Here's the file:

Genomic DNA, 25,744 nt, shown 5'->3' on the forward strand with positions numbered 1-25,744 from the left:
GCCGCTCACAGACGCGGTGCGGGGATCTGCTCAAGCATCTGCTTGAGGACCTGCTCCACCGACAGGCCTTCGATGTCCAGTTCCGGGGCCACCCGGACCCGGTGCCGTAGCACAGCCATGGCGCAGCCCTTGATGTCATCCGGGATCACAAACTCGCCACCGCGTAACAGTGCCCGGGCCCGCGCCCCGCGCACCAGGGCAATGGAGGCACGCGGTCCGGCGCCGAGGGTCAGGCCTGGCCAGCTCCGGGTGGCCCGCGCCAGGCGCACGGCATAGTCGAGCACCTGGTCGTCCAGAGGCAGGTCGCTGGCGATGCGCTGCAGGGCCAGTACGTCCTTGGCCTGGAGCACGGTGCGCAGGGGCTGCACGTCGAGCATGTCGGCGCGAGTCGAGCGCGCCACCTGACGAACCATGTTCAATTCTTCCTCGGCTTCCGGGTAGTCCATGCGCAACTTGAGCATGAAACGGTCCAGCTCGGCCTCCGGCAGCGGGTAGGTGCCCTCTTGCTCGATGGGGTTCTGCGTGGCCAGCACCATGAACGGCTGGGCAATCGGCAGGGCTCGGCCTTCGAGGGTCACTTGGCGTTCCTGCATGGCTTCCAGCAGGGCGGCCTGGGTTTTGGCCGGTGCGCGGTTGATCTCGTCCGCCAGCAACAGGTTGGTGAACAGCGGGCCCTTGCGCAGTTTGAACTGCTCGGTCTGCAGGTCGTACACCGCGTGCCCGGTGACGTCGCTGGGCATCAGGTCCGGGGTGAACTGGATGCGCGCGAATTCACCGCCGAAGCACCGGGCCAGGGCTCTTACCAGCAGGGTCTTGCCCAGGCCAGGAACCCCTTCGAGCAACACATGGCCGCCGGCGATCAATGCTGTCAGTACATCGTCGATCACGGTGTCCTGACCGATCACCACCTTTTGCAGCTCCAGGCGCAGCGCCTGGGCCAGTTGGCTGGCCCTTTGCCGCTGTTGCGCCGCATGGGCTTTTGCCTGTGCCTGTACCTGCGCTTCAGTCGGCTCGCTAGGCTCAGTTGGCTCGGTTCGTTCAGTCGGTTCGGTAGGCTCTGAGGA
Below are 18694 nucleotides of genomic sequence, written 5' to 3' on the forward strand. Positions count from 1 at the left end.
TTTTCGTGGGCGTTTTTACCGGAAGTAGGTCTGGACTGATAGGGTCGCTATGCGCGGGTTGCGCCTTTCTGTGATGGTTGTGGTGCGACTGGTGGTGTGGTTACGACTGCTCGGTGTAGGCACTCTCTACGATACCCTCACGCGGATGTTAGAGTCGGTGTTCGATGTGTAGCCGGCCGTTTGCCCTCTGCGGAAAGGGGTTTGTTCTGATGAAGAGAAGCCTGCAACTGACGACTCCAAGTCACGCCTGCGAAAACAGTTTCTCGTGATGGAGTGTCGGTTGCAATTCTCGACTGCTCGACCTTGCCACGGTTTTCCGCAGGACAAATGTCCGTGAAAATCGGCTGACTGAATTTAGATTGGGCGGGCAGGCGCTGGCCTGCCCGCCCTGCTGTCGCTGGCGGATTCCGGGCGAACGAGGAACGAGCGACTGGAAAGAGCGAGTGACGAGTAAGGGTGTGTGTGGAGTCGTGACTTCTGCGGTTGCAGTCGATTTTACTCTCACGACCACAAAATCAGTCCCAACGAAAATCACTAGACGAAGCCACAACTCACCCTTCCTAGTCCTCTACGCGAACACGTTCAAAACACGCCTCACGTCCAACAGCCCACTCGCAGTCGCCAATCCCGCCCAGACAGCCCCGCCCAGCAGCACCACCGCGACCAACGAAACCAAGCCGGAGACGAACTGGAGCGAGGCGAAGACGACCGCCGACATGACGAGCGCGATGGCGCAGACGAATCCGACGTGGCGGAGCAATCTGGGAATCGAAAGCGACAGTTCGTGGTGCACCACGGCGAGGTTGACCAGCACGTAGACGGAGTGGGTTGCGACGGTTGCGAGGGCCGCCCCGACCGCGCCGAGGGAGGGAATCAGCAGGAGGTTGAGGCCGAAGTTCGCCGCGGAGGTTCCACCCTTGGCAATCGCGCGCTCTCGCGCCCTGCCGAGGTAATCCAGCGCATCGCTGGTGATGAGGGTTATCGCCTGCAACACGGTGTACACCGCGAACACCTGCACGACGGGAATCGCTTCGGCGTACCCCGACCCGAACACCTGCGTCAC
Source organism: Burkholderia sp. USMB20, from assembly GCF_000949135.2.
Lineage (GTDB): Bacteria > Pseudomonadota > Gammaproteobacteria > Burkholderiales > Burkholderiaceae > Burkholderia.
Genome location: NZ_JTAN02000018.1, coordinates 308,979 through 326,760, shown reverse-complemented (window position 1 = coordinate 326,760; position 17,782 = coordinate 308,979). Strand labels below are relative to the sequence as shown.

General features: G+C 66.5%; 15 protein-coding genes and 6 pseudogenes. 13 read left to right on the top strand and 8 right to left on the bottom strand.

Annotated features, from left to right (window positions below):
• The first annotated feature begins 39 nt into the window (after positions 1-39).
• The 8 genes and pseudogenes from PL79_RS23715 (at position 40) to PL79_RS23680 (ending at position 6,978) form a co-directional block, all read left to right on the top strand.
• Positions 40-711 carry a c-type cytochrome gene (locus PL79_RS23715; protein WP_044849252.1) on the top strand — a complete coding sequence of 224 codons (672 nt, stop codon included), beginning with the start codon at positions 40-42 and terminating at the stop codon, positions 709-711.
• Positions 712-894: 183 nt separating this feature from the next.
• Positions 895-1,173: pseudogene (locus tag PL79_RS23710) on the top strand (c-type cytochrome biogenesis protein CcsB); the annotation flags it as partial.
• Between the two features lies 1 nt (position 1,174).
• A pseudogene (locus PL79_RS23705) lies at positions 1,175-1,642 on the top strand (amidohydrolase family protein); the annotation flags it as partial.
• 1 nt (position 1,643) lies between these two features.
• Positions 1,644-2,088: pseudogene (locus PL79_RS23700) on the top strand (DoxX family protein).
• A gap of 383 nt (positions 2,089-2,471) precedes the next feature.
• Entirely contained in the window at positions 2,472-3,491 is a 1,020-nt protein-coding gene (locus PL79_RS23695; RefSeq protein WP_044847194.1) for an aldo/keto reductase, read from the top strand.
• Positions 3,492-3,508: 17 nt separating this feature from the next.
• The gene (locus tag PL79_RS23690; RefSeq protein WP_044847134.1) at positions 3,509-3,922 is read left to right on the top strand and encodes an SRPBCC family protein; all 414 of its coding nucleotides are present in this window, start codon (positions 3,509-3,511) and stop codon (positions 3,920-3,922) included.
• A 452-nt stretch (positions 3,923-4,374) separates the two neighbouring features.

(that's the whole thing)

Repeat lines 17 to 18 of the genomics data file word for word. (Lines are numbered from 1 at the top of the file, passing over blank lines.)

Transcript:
• 1 nt (position 1,643) lies between these two features.
• Positions 1,644-2,088: pseudogene (locus PL79_RS23700) on the top strand (DoxX family protein).